A commentary from a Scottsdale City Council candidate
By Raoul Zubia | Free Press Point of View
Scottsdale is a city in perpetual motion, and the one constant is growth. Growth will happen, and we will either grow responsibly with a strategic vision, or we will see this community grow without the appropriate public safety resources to keep us safe.
Scottsdale is home to some of the finest resorts, galleries, hiking trails, golfing, dining and special events in the world. More than 9 million visitors come to our city every year, creating an economic impact of approximately $3.3 billion. Everything Scottsdale hopes to do in the coming years begins and ends with a community where people feel safe to live, work, play and raise their children. People come to Scottsdale for the high quality of life, the amenities, and, above all, because they feel safe.
Scottsdale has one of the most professional, highly trained public safety work forces in the nation, recognized for its innovative training, equipment and technology.
Unfortunately, this is at-risk if city leadership does not promptly act to adequately fund our police and fire departments. Simply saying you support public safety is not enough. Immediate action is needed to ensure the safe, high quality of life we all enjoy in Scottsdale.
Let me be clear: If I am elected to the Scottsdale City Council this year, I will lead the fight to fund our first responders. And there is much work to be done.
Being a police officer or firefighter is an incredibly difficult and challenging job, now more than ever. Public safety personnel deserve our unwavering support with more than just words. We need action to keep our community safe and great.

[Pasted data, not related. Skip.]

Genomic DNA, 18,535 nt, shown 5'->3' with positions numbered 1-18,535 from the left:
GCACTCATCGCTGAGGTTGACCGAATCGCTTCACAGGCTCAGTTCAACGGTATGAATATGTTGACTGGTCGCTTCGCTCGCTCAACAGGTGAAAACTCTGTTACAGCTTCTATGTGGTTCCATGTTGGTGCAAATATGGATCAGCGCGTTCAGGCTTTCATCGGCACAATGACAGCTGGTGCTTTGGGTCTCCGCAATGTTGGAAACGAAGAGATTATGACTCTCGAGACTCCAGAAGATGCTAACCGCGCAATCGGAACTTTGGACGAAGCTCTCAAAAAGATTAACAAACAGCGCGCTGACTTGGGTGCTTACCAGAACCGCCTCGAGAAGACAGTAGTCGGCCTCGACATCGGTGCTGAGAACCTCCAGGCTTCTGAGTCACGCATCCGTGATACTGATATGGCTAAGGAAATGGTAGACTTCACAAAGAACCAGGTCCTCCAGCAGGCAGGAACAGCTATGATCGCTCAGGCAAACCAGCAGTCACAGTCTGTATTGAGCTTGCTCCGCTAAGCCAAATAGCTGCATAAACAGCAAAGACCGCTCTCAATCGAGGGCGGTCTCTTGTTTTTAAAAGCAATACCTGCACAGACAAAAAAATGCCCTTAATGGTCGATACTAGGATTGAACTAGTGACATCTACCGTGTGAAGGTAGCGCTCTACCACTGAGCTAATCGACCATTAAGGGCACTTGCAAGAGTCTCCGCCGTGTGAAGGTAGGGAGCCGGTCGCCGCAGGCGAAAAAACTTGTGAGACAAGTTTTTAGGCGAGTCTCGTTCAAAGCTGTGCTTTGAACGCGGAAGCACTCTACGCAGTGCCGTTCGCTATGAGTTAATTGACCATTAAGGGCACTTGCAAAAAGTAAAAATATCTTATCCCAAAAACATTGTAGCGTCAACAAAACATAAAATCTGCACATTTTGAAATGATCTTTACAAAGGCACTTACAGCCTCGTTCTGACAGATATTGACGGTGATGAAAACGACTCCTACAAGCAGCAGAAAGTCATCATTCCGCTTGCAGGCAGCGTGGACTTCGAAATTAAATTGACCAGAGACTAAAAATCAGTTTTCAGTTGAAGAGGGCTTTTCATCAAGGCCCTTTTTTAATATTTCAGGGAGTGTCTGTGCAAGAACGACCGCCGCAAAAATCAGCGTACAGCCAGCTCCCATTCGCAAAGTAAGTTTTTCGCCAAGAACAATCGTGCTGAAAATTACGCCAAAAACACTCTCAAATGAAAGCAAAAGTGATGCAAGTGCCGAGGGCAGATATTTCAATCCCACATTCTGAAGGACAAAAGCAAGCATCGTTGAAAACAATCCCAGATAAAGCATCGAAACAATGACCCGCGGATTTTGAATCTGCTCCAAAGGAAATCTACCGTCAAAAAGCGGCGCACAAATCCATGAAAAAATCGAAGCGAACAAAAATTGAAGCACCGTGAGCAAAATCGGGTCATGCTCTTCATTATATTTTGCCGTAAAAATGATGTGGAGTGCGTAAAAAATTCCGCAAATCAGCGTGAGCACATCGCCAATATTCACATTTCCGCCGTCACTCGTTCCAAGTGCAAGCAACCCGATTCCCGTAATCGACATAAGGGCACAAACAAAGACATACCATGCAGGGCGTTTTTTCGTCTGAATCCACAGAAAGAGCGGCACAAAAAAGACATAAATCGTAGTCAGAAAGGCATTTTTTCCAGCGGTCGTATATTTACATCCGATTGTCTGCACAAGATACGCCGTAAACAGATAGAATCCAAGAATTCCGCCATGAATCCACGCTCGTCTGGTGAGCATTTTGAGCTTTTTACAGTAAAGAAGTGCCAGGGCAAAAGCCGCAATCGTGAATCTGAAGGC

Scottsdale has historically attracted quality public safety candidates because of its affordable housing and supportive political leadership. Unfortunately, those days are gone. Today, our public safety professionals cannot afford to live here, and they are woefully under-compensated in comparison to most Valley cities.
— Raoul Zubia, candidate for Scottsdale City Council
Our public safety personnel are highly trained professionals with options to leave for other agencies. Specific to the police, Scottsdale severely lags all comparable Valley agencies in total compensation. Scottsdale has dozens of police officer vacancies. Experienced officers are exploring other opportunities across the Valley.
Specialty units cannot be filled, and detectives must work patrol shifts to supplement front line coverage. Many sworn positions are being forfeited because the city cannot attract an adequate number of police officer candidates. In fact, the number of sworn officers is the lowest it’s been in 20 years.
Competition for public safety professionals across the Valley is fierce, and Scottsdale is competing for a limited number of qualified candidates. Most cities recognize this and have prioritized public safety. Unfortunately, Scottsdale has not, and the safe community we know and love cannot be taken for granted. All too often I hear a call for more police units to address crime trend issues. We can authorize hundreds of new officers, but that will not matter if the police department is unable to attract and retain qualified candidates because the city’s total compensation is not competitive.
We also must support the men and women who work behind the scenes to keep public safety operating 24/7 — dispatchers, records personnel, crime scene specialists and police aides. These members of our police department must also be compensated as the highly skilled professionals they are, and moreover, staffed to levels commensurate to support the number of police officers in our city.
I am a lifelong Scottsdale resident who understands that our city must deftly manage growth and maintain our historical character and charm. Most importantly, we must have leaders who will fight to fund and support the brave men and women who keep our community safe. I promise to do just that when I serve on City Council.
Editor’s note: Mr. Zubia is a candidate for Scottsdale City Council this August.